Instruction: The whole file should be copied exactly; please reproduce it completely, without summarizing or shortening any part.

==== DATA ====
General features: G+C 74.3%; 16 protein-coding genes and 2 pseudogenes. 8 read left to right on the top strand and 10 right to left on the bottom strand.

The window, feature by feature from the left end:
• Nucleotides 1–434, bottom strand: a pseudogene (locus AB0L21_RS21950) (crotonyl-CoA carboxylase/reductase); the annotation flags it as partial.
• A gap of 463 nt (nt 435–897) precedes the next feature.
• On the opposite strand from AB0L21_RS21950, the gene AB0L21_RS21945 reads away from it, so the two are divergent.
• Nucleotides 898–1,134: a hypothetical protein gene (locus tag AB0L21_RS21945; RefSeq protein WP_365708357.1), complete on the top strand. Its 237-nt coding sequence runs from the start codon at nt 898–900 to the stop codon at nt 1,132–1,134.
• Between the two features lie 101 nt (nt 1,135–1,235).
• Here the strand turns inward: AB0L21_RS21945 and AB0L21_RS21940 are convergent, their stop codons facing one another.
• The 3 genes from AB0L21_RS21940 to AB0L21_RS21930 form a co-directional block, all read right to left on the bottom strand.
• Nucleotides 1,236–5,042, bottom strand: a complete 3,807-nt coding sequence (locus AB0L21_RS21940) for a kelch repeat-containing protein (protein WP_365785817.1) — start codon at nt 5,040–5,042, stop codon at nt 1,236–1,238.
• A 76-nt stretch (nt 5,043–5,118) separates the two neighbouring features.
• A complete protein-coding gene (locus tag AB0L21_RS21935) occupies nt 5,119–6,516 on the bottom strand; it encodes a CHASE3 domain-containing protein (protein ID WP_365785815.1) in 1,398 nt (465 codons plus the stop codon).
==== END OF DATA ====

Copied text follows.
General features: G+C 74.3%; 16 protein-coding genes and 2 pseudogenes. 8 read left to right on the top strand and 10 right to left on the bottom strand.

The window, feature by feature from the left end:
• Nucleotides 1–434, bottom strand: a pseudogene (locus AB0L21_RS21950) (crotonyl-CoA carboxylase/reductase); the annotation flags it as partial.
• A gap of 463 nt (nt 435–897) precedes the next feature.
• On the opposite strand from AB0L21_RS21950, the gene AB0L21_RS21945 reads away from it, so the two are divergent.
• Nucleotides 898–1,134: a hypothetical protein gene (locus tag AB0L21_RS21945; RefSeq protein WP_365708357.1), complete on the top strand. Its 237-nt coding sequence runs from the start codon at nt 898–900 to the stop codon at nt 1,132–1,134.
• Between the two features lie 101 nt (nt 1,135–1,235).
• Here the strand turns inward: AB0L21_RS21945 and AB0L21_RS21940 are convergent, their stop codons facing one another.
• The 3 genes from AB0L21_RS21940 to AB0L21_RS21930 form a co-directional block, all read right to left on the bottom strand.
• Nucleotides 1,236–5,042, bottom strand: a complete 3,807-nt coding sequence (locus AB0L21_RS21940) for a kelch repeat-containing protein (protein WP_365785817.1) — start codon at nt 5,040–5,042, stop codon at nt 1,236–1,238.
• A 76-nt stretch (nt 5,043–5,118) separates the two neighbouring features.
• A complete protein-coding gene (locus tag AB0L21_RS21935) occupies nt 5,119–6,516 on the bottom strand; it encodes a CHASE3 domain-containing protein (protein ID WP_365785815.1) in 1,398 nt (465 codons plus the stop codon).